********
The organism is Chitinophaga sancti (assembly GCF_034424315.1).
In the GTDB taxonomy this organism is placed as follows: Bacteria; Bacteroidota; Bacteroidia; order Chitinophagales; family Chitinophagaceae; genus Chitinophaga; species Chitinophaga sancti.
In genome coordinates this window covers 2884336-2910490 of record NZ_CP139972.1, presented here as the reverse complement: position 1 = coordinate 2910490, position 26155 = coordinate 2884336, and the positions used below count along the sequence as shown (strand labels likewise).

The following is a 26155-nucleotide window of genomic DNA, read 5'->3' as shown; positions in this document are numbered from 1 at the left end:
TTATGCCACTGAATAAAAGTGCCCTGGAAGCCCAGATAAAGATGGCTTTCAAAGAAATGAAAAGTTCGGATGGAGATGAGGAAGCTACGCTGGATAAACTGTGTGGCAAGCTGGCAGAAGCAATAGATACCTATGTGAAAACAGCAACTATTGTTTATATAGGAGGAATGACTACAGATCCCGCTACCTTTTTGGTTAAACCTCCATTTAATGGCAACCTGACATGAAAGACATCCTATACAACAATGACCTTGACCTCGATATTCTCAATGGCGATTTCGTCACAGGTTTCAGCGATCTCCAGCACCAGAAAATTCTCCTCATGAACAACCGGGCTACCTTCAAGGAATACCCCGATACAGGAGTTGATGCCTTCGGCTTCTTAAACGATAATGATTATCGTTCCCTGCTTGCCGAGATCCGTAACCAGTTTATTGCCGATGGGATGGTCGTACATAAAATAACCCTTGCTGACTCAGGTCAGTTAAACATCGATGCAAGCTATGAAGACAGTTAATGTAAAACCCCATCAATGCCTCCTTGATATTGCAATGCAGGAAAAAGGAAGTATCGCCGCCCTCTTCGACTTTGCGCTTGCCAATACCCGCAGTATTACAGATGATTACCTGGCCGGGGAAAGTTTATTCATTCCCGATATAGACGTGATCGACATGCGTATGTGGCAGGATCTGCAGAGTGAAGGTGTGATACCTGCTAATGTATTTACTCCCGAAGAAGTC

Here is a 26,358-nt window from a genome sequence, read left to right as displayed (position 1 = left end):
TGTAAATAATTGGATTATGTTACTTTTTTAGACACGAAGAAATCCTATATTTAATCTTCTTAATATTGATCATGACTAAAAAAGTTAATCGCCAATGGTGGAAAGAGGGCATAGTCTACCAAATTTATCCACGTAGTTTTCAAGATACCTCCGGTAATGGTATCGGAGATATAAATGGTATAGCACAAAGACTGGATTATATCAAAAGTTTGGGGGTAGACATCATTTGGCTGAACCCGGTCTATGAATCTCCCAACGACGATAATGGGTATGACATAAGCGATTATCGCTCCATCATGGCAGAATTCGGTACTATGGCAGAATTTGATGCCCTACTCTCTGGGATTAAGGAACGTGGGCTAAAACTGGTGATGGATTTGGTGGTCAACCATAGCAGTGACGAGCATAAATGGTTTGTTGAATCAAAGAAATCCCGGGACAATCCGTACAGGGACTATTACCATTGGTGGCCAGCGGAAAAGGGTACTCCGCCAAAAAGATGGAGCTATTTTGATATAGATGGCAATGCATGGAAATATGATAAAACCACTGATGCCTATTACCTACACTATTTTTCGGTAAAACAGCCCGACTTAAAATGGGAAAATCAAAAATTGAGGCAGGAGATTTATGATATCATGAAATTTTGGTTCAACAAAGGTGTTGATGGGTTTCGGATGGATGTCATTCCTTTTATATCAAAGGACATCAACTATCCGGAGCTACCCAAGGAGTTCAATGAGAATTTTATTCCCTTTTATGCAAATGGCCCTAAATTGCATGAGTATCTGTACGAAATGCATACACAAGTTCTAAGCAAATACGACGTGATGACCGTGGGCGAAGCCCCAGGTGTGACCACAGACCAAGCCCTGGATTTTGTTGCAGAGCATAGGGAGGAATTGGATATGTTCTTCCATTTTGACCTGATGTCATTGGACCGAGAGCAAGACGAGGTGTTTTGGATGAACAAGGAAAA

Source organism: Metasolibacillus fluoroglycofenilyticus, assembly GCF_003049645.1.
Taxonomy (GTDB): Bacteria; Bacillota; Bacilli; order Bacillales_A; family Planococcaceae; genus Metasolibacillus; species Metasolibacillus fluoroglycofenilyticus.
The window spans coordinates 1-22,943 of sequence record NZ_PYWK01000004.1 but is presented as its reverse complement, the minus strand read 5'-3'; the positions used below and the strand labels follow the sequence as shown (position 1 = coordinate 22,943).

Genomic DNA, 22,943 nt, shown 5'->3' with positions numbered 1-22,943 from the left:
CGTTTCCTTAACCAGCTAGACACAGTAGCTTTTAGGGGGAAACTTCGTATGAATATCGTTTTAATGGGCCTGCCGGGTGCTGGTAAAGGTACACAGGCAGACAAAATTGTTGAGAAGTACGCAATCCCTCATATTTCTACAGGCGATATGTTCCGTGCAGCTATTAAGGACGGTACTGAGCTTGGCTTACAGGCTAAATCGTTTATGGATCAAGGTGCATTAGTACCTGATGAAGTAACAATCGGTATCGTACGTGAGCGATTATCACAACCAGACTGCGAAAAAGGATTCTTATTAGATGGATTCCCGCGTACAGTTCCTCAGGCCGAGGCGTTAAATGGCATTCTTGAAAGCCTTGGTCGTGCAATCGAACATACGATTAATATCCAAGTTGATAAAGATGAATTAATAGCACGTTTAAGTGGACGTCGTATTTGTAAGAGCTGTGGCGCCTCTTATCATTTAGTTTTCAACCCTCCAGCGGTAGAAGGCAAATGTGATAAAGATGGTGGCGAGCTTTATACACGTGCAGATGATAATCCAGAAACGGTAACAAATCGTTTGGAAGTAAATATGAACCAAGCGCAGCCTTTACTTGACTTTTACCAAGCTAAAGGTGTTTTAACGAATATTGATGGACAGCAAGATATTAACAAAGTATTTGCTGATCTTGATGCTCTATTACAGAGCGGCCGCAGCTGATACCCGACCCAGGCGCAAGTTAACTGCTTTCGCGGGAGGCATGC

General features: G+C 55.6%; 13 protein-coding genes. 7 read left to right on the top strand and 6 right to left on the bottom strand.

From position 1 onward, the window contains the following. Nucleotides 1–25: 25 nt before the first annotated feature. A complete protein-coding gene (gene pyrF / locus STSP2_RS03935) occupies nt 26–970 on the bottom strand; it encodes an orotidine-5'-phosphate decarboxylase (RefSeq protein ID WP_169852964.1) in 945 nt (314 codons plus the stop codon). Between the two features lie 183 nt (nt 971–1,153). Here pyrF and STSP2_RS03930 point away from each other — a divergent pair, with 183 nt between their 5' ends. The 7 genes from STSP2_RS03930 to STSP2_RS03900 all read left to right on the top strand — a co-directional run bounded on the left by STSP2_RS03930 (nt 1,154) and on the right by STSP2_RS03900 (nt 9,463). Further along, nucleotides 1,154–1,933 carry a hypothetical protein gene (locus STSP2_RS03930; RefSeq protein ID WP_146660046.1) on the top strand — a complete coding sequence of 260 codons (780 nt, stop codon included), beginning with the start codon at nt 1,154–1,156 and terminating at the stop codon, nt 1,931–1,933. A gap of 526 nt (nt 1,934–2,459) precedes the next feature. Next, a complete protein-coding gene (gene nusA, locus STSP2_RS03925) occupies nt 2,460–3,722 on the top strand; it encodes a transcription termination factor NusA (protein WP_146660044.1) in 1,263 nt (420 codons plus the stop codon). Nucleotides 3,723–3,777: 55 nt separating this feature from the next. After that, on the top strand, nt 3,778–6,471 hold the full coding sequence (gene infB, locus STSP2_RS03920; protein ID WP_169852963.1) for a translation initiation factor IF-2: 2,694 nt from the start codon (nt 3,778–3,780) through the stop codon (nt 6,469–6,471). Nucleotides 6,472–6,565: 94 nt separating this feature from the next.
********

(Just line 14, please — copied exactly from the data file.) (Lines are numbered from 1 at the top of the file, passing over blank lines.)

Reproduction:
From position 1 onward, the window contains the following. Nucleotides 1–25: 25 nt before the first annotated feature. A complete protein-coding gene (gene pyrF / locus STSP2_RS03935) occupies nt 26–970 on the bottom strand; it encodes an orotidine-5'-phosphate decarboxylase (RefSeq protein ID WP_169852964.1) in 945 nt (314 codons plus the stop codon). Between the two features lie 183 nt (nt 971–1,153). Here pyrF and STSP2_RS03930 point away from each other — a divergent pair, with 183 nt between their 5' ends. The 7 genes from STSP2_RS03930 to STSP2_RS03900 all read left to right on the top strand — a co-directional run bounded on the left by STSP2_RS03930 (nt 1,154) and on the right by STSP2_RS03900 (nt 9,463). Further along, nucleotides 1,154–1,933 carry a hypothetical protein gene (locus STSP2_RS03930; RefSeq protein ID WP_146660046.1) on the top strand — a complete coding sequence of 260 codons (780 nt, stop codon included), beginning with the start codon at nt 1,154–1,156 and terminating at the stop codon, nt 1,931–1,933. A gap of 526 nt (nt 1,934–2,459) precedes the next feature. Next, a complete protein-coding gene (gene nusA, locus STSP2_RS03925) occupies nt 2,460–3,722 on the top strand; it encodes a transcription termination factor NusA (protein WP_146660044.1) in 1,263 nt (420 codons plus the stop codon). Nucleotides 3,723–3,777: 55 nt separating this feature from the next. After that, on the top strand, nt 3,778–6,471 hold the full coding sequence (gene infB, locus STSP2_RS03920; protein ID WP_169852963.1) for a translation initiation factor IF-2: 2,694 nt from the start codon (nt 3,778–3,780) through the stop codon (nt 6,469–6,471). Nucleotides 6,472–6,565: 94 nt separating this feature from the next.